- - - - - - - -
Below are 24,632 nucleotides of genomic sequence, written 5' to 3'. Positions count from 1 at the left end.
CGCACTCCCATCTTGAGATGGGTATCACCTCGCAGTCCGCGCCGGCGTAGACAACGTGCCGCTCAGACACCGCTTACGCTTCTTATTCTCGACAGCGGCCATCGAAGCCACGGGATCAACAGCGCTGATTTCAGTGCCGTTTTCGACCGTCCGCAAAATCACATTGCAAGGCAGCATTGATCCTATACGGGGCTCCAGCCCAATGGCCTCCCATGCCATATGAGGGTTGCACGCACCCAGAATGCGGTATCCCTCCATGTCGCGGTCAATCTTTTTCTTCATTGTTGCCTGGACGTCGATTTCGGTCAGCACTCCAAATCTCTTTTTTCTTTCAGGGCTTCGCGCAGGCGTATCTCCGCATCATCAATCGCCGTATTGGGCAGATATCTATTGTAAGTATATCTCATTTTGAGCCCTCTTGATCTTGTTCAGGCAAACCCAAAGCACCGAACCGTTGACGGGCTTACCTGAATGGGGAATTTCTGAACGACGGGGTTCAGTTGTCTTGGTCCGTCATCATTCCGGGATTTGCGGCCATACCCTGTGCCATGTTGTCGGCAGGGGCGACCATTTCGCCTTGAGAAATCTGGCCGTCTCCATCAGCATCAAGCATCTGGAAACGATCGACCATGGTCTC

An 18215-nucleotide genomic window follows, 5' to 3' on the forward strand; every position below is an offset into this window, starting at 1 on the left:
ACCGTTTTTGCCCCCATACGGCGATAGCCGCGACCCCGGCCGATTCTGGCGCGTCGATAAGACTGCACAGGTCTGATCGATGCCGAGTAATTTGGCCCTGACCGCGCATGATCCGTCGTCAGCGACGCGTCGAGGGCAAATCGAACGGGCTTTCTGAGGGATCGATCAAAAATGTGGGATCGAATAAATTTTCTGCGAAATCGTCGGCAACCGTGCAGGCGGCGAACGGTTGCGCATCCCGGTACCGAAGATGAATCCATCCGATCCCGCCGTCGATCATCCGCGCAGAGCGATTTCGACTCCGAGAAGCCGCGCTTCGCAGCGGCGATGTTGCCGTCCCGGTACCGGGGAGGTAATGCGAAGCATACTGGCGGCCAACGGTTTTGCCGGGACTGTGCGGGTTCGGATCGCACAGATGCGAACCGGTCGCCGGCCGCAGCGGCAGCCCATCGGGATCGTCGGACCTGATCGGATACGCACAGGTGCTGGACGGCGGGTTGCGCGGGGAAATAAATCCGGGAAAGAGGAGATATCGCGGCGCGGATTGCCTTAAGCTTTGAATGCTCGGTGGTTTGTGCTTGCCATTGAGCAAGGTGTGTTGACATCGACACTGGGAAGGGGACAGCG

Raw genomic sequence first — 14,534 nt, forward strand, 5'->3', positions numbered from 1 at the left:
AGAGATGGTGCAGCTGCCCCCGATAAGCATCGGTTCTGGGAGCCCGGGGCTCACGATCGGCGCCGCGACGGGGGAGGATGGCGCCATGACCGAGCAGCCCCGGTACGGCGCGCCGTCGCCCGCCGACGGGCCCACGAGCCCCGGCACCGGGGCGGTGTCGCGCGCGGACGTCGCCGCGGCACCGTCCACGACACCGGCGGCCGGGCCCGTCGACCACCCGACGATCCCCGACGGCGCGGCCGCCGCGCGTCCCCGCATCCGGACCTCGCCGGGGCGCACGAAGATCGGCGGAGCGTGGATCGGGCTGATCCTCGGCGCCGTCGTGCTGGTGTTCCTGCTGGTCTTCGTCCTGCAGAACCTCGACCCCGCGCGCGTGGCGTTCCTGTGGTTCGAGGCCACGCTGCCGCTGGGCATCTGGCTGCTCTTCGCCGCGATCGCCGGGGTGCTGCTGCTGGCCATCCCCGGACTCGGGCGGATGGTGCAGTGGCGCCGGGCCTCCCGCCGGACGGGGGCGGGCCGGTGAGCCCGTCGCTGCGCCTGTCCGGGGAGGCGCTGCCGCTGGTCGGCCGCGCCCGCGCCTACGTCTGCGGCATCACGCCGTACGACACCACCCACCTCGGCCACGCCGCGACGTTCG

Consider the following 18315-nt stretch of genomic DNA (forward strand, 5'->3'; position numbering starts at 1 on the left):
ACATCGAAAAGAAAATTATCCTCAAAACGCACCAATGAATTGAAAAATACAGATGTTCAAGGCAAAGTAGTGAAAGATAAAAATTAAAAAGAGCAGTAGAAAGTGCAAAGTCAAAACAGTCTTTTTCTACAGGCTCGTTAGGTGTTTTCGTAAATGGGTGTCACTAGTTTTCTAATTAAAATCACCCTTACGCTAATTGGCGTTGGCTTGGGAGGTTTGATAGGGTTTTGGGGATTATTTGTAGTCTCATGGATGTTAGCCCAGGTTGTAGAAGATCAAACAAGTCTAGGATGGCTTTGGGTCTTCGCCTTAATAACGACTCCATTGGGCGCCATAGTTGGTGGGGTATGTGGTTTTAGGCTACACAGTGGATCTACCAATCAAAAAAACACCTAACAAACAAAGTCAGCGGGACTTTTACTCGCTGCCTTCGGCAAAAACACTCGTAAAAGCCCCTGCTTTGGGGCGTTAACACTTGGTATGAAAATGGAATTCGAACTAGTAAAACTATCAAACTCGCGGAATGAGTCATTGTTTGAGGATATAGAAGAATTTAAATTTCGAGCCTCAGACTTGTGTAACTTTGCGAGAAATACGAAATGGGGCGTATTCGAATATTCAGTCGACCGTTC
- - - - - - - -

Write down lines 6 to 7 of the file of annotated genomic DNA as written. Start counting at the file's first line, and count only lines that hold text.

AGAGATGGTGCAGCTGCCCCCGATAAGCATCGGTTCTGGGAGCCCGGGGCTCACGATCGGCGCCGCGACGGGGGAGGATGGCGCCATGACCGAGCAGCCCCGGTACGGCGCGCCGTCGCCCGCCGACGGGCCCACGAGCCCCGGCACCGGGGCGGTGTCGCGCGCGGACGTCGCCGCGGCACCGTCCACGACACCGGCGGCCGGGCCCGTCGACCACCCGACGATCCCCGACGGCGCGGCCGCCGCGCGTCCCCGCATCCGGACCTCGCCGGGGCGCACGAAGATCGGCGGAGCGTGGATCGGGCTGATCCTCGGCGCCGTCGTGCTGGTGTTCCTGCTGGTCTTCGTCCTGCAGAACCTCGACCCCGCGCGCGTGGCGTTCCTGTGGTTCGAGGCCACGCTGCCGCTGGGCATCTGGCTGCTCTTCGCCGCGATCGCCGGGGTGCTGCTGCTGGCCATCCCCGGACTCGGGCGGATGGTGCAGTGGCGCCGGGCCTCCCGCCGGACGGGGGCGGGCCGGTGAGCCCGTCGCTGCGCCTGTCCGGGGAGGCGCTGCCGCTGGTCGGCCGCGCCCGCGCCTACGTCTGCGGCATCACGCCGTACGACACCACCCACCTCGGCCACGCCGCGACGTTCG

Consider the following 18315-nt stretch of genomic DNA (forward strand, 5'->3'; position numbering starts at 1 on the left):